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An Analysis of Marc Antony's Funeral Oration during Julius Caesar

Topics: Rhetoric, Roman Republic, Julius Caesar, Question, Mark Antony, Decimus Junius Brutus Albinus / Pages: 2 (602 words) / Published: Apr 13th, 2004
Analysis of Marc Antony's Funeral Oration

"...Bear with me; / my heart is in the coffin there with Caesar, / And I must pause till it come back to me." (JC III ii 47) Marc Antony's speech at Caesar's funeral was so cunning and powerful that it caused the crowd's loyalties to sway. Prior to Marc Antony's oration the crowd favored Brutus and the conspirators. However, Marc Antony's compelling discourse caused the plebeians to support him, and not Brutus. Marc Antony used three literary devices during his funeral oration, rhetorical question, sarcasm, and repetition, to successfully persuade the crowd.

Although the crowd was supportive of the conspirators after Brutus's speech, Marc Antony's use of sarcasm in his funeral oration caused them to rethink who they should support. According to, sarcasm is ironic remarks used to gain someone's attention and cause them to draw thoughts about someone of something. Marc Antony's use of sarcasm during his discourse is evident in the following lines, " For Brutus is an honourable man / So are they all, honourable men." (JC III ii 46) Sarcasm is also evident in these lines, "...I rather choose/ To wrong the dead, to wrong myself and you, / Than I will wrong such honourable men." (JC III ii 48) The use of sarcasm was a crucial element in Marc Antony's speech. It caused the crowd to start feeling more agreeable towards Marc Antony's opinion than Brutus's. The crowd's opinion of Antony is evident in the following line; " There's not a nobler man in Rome than Antony." (JC III ii 47)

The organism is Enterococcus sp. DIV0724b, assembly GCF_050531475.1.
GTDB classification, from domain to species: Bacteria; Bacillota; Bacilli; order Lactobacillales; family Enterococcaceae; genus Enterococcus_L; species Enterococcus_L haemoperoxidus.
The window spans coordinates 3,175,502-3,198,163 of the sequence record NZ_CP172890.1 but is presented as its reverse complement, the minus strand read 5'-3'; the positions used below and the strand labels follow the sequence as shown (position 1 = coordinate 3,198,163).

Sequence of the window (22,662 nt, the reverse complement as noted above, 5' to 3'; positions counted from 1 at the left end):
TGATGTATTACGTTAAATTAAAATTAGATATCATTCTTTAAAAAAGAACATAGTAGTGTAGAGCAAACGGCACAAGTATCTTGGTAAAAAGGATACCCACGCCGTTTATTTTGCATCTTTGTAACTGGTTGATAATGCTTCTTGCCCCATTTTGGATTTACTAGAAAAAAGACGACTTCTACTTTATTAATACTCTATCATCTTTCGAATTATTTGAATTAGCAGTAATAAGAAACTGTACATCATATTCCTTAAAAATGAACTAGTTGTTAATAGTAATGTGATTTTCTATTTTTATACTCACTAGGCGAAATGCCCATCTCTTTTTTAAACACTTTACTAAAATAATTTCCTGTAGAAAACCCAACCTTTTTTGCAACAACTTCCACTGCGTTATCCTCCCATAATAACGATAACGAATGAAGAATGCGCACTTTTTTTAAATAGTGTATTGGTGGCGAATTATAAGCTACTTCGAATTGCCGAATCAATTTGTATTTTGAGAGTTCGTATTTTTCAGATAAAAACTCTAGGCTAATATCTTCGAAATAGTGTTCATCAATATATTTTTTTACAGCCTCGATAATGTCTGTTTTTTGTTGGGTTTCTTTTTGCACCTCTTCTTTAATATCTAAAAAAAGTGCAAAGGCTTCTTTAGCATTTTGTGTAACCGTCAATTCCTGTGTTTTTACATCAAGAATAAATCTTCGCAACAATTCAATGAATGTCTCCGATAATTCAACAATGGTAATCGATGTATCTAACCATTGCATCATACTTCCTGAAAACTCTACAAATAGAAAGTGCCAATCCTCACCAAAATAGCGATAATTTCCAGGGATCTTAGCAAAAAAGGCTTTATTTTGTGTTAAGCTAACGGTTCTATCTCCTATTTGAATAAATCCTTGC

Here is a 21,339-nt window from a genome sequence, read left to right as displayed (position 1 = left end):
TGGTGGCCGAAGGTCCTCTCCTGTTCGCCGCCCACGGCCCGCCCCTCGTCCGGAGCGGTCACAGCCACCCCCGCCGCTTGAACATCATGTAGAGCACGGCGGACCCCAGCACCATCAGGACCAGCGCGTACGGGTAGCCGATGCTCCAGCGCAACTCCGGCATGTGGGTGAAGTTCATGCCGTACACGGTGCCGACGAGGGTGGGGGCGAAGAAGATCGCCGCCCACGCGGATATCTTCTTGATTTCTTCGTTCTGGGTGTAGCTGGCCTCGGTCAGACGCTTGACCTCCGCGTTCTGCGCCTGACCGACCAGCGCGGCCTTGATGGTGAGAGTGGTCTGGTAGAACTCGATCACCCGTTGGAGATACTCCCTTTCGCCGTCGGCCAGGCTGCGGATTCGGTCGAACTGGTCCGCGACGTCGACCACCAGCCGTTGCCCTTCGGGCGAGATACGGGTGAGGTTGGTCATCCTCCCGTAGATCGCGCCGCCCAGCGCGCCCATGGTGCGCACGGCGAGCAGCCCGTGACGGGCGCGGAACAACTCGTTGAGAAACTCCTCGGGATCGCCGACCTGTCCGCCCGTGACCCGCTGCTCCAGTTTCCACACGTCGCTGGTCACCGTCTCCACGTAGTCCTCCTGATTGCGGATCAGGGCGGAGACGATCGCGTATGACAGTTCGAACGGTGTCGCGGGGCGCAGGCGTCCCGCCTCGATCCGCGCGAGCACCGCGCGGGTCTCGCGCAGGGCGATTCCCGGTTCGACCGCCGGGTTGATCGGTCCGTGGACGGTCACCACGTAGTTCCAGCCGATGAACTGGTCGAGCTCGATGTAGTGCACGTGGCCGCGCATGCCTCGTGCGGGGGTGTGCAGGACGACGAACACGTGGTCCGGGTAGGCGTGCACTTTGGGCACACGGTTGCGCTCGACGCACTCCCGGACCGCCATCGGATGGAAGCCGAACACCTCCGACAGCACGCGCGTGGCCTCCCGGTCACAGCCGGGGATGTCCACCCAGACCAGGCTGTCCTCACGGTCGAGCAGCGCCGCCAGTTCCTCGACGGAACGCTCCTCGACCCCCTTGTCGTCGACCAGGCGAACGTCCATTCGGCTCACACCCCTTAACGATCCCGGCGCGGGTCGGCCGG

As the crowd starts to listen more attentively to Marc Antony's speech, Marc Antony begins to use rhetorical question. According to, a rhetorical question is a statement that is formulated as a question but that is not supposed to be answered. Marc Antony's use of rhetorical question is evident in the following lines, " I thrice presented him a kingly crown, / Which he did thrice refuse: was this ambition? (JC III ii 47) By rhetorically bringing to light the instance where Caesar refused the crown three times, it caused the crowd to rethink Brutus's blatant accusation that Caesar was ambitious. It is obvious that the crowd has been persuaded to believe Antony in the following lines, "Mark'd ye his words? He would not take the crown; / Therefore 't is certain he was not ambitious." (JC III ii 47)

Another clever element that Marc Antony uses in his oration is repetition. According to, repetition is reiteration, or repeating the same word, or the same sense in different words, for the purpose of making a deeper impression on the audience. An instance where Marc Antony used repetition is in the following lines, "For Brutus is an honourable man; / So are they all, all honourable men." (JC III ii 46) During his speech Marc Antony repeats numerous times that Brutus "is an honourable man." Preceding this statement is usually a line contradicting Brutus's honorability. An example of this is in the following lines, "Yet Brutus says he was ambitious; / And Brutus is an honourable man." (JC III ii 47)

Marc Antony's speech at Caesar's funeral was immensely effective. He successfully caused the sentiment of the crowd to go from supporting Brutus and the conspirators, to supporting Caesar and himself. An example of where the plebeians loyalties lied before Marc Antony's speech is apparent in the following lines, "Live, Brutus! Live, live! Let him be Caesar." (JC III ii 45) However, the crowd's sentiments after Marc Antony was done is evident in the following lines, "We'll burn the house of Brutus. Peace, ho! Hear Antony. Most noble Antony!" (JC III ii 50)

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